Having dug to a depth of twenty four to twenty five feet both at Eureka and Gravelpit, we came upon rock in both places, our only gain being a practice at digging! Armand and I have been out reconnoitring, and after lengthy wanderings we came to the northern part of Ballarat flat, where many diggers have left their mines on account of floods. One Dr. M., who arrived here form Canton some time back, bringing a number of Chinamen with him, had the water pumped out of some pits and had considerable luck. We have decided to try this place, working at some the deserted shafts.
Jan. 30th Sunday
Had a good walk towards Brown Hill, and discovered large tent being used as R.C. Chapel. Went in and heard mass and sermon. On retuning to our camp, found great discussion going on as to the dissolving of our company, most of the members being in favour of it.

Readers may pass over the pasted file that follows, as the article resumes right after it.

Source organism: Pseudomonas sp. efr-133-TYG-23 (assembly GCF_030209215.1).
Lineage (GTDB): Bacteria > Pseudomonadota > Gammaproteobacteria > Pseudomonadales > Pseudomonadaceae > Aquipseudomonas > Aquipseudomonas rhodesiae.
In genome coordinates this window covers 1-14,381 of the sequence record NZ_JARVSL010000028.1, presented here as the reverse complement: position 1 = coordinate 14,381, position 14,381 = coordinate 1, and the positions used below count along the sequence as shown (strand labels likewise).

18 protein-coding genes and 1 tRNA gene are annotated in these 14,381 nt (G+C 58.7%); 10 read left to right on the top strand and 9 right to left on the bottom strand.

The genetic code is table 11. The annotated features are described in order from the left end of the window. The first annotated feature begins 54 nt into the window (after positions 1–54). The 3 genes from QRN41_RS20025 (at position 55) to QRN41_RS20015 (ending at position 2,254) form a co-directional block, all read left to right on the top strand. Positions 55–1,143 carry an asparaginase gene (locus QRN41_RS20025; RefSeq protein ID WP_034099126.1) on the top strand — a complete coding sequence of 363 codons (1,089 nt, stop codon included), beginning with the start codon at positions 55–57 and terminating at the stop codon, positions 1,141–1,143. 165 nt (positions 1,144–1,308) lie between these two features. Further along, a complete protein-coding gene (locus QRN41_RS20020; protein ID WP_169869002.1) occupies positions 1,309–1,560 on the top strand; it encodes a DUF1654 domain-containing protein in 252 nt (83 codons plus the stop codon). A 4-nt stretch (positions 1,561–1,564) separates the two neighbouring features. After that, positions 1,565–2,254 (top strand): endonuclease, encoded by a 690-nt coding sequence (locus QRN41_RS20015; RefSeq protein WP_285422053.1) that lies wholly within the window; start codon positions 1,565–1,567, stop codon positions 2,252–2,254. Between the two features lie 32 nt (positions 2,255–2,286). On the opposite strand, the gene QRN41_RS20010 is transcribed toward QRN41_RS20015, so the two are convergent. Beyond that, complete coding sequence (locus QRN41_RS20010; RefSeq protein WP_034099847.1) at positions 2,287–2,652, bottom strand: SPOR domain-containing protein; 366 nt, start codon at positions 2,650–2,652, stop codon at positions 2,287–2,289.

The breaking up of our company definitely settled. Arrangements made for the division of effects and money, each of us receiving £4. Everyone seems depressed at this ending of the sanguine hopes with which the company was formed.
Went to see a large nugget found at Canadian Gully, on view at the Gold Commissioner’s. It weighs 134Ib 11oz. The lucky diggers, after depositing it at the Commissioner’s Camp, sold all their belongings for £300 and left the district, not thinking it safe to remain there.